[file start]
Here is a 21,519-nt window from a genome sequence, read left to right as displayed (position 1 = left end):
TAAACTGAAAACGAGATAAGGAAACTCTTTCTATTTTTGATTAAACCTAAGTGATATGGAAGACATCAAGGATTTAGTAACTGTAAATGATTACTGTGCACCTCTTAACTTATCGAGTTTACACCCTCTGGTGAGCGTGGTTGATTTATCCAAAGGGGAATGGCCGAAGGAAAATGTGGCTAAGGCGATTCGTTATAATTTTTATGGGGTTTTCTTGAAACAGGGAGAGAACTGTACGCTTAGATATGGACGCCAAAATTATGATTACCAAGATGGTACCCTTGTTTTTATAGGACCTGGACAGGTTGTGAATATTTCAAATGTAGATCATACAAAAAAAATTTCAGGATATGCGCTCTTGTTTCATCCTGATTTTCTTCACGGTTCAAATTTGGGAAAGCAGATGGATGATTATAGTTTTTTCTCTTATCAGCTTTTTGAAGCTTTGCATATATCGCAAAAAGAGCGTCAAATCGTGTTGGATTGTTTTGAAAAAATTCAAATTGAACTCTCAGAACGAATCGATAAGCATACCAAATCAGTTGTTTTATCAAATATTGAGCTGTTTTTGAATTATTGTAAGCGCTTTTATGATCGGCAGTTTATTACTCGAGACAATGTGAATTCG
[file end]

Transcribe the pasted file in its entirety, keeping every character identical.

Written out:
Here is a 21,519-nt window from a genome sequence, read left to right as displayed (position 1 = left end):
TAAACTGAAAACGAGATAAGGAAACTCTTTCTATTTTTGATTAAACCTAAGTGATATGGAAGACATCAAGGATTTAGTAACTGTAAATGATTACTGTGCACCTCTTAACTTATCGAGTTTACACCCTCTGGTGAGCGTGGTTGATTTATCCAAAGGGGAATGGCCGAAGGAAAATGTGGCTAAGGCGATTCGTTATAATTTTTATGGGGTTTTCTTGAAACAGGGAGAGAACTGTACGCTTAGATATGGACGCCAAAATTATGATTACCAAGATGGTACCCTTGTTTTTATAGGACCTGGACAGGTTGTGAATATTTCAAATGTAGATCATACAAAAAAAATTTCAGGATATGCGCTCTTGTTTCATCCTGATTTTCTTCACGGTTCAAATTTGGGAAAGCAGATGGATGATTATAGTTTTTTCTCTTATCAGCTTTTTGAAGCTTTGCATATATCGCAAAAAGAGCGTCAAATCGTGTTGGATTGTTTTGAAAAAATTCAAATTGAACTCTCAGAACGAATCGATAAGCATACCAAATCAGTTGTTTTATCAAATATTGAGCTGTTTTTGAATTATTGTAAGCGCTTTTATGATCGGCAGTTTATTACTCGAGACAATGTGAATTCG